Researchers at the Stanford School of Engineering have succeeded in developing the world’s first peel-and-stick thin-film solar cells.
The idea will allow the cells to be applied to almost any surface, with successful tests having been conducted on paper, plastic and window glass. This opens up significant opportunities for alternative applications for solar technology, previously limited by traditional solar cells, which must be mounted on stiff, often heavy, fixed panels. — DesignBuild Source
Big news out of Madrid: Team Rhône-Alpes’ Canopea House has won the 2012 Solar Decathlon Europe! At the forefront of the competition since winning the Architecture and Operations prizes, this compact home is topped with a 10,7 kW array of photovoltaic panels that produce enough energy for both floors and a mini EV. — Inhabitat
Permits issued by Catawba County show that the Cupertino, Calif., company has been approved to reshape the slope of some of the 171 acres of vacant land it owns on Startown Road, opposite the data center, in preparation of building a solar farm. — charlotteobserver.com
Google, the investor in this case, will technically own the solar panels, while the maintenance and upkeep responsibility of the solar panels stays with the installer and Clean Power Finance. The homeowners, who are essentially giving roof space in exchange for a chance to buy solar-generated electricity, will pay a monthly fee. Google's return on investment comes via the electricity that is generated by the solar panels and sold to customers. — news.cnet.com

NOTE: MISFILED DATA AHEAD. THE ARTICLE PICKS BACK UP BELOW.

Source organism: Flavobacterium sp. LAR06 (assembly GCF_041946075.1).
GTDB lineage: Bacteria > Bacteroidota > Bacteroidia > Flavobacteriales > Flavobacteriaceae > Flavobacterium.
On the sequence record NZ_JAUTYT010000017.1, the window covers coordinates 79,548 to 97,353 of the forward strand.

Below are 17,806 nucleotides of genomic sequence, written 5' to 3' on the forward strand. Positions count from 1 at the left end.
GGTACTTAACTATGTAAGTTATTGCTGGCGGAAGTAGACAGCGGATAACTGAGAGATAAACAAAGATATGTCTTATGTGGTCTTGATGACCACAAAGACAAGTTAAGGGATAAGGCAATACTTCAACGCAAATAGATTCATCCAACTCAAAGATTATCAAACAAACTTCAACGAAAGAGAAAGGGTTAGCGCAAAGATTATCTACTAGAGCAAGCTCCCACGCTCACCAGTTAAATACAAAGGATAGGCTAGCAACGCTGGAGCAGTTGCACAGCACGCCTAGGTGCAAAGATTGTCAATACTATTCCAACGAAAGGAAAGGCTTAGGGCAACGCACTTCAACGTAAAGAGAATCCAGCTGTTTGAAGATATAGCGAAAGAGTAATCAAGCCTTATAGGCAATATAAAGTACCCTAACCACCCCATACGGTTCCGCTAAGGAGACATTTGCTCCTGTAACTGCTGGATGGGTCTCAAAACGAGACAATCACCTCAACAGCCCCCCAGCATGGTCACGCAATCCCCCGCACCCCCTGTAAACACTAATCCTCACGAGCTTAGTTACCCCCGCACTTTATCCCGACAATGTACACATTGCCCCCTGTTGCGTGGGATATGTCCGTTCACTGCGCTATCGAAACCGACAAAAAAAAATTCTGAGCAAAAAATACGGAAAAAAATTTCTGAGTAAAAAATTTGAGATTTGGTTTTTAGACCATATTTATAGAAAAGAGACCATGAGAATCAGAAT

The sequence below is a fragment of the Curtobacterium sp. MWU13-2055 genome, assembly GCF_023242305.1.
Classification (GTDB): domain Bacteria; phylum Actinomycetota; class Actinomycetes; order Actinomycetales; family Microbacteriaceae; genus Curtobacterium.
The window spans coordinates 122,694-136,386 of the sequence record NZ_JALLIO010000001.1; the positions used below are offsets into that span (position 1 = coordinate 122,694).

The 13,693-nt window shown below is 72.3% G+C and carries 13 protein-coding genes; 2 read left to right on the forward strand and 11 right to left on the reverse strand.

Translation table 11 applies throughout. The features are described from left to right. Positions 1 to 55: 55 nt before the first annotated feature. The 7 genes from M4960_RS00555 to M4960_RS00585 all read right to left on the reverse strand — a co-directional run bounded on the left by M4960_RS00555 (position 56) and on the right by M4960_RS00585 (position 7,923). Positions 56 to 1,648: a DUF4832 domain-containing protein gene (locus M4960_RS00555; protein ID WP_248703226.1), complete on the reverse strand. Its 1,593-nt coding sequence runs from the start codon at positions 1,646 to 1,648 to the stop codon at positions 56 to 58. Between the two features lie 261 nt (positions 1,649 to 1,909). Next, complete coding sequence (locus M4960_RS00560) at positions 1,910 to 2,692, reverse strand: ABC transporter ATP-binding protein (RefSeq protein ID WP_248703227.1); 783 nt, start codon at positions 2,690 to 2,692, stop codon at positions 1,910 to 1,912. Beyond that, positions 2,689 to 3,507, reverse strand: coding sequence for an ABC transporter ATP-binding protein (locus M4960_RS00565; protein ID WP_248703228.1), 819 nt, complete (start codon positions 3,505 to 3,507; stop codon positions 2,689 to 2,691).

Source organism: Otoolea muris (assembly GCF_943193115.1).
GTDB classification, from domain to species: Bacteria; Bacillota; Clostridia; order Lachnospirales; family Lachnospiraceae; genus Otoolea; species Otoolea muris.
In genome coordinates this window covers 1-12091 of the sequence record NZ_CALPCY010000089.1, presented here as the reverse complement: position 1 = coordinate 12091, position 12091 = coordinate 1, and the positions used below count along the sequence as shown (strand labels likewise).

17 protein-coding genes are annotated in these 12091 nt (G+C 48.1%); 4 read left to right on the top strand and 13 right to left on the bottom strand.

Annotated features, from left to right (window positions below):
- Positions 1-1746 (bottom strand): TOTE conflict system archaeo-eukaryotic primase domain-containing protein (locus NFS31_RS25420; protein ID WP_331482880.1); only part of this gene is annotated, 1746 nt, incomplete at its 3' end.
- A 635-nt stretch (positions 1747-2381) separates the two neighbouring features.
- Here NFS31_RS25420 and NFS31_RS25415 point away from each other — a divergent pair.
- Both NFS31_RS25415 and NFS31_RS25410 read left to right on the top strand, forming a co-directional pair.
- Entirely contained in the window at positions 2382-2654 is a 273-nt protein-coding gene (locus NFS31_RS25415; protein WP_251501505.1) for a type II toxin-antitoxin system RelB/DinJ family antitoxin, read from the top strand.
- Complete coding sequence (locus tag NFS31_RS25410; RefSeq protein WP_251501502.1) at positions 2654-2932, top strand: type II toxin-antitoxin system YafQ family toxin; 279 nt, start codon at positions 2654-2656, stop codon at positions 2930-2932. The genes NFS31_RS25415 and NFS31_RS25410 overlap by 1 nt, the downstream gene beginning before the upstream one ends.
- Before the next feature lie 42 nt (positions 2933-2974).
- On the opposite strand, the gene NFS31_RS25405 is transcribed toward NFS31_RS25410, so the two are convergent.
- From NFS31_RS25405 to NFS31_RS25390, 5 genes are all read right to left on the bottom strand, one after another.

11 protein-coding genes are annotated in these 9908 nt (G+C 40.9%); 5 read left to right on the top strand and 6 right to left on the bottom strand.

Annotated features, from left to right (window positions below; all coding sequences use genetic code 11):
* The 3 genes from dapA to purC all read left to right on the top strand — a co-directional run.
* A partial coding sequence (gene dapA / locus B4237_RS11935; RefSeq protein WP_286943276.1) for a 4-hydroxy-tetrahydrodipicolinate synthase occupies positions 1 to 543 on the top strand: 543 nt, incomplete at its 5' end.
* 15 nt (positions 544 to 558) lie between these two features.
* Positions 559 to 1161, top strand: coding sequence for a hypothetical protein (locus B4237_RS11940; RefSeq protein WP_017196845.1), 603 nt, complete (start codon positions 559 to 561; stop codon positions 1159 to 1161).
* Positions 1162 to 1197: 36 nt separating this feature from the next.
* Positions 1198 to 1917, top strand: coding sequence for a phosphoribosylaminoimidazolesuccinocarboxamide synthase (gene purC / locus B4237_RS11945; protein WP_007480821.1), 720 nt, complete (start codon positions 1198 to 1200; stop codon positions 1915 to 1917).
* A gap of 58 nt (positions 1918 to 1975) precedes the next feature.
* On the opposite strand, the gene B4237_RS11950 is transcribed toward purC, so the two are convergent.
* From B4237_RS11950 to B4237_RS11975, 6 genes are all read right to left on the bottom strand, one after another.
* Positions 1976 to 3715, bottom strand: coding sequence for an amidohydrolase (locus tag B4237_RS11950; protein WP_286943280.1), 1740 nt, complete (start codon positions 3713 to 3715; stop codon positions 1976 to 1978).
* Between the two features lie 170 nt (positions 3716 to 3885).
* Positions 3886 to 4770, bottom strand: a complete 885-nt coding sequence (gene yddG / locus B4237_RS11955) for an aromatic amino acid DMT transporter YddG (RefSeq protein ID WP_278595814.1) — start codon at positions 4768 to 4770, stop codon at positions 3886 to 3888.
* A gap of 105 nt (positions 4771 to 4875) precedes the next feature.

Swiss design firm RAFAA has shared with us their entry to the invited competition for Ivanpah, a 392-megawatt solar thermal power facility currently being built by BrightSource Energy Inc in the Californian Mojave Desert. The project - which counts NRG Solar, Google and BrightSource as equity investors - is currently the largest solar plant under construction in the world. — bustler.net
Diawa Lease just sent Inhabitat the first photos of their new transforming EDV-1 shelter, which can be set on any terrain, doubles in size with the flick of a switch, and can sustain itself without any outside resources for up to a month by catching and reusing water and generating electricity with a huge built-in solar array. —
The citizens living off the Han River in Seoul, South Korea inaugurated the world’s largest floating island just last week. The stunning structure includes a 700 seat convention hall, restaurants and arcades — all powered by solar energy. When the development is completed, a trio of islands will be linked together by twenty-three weather-proof chains. — Inhabitat
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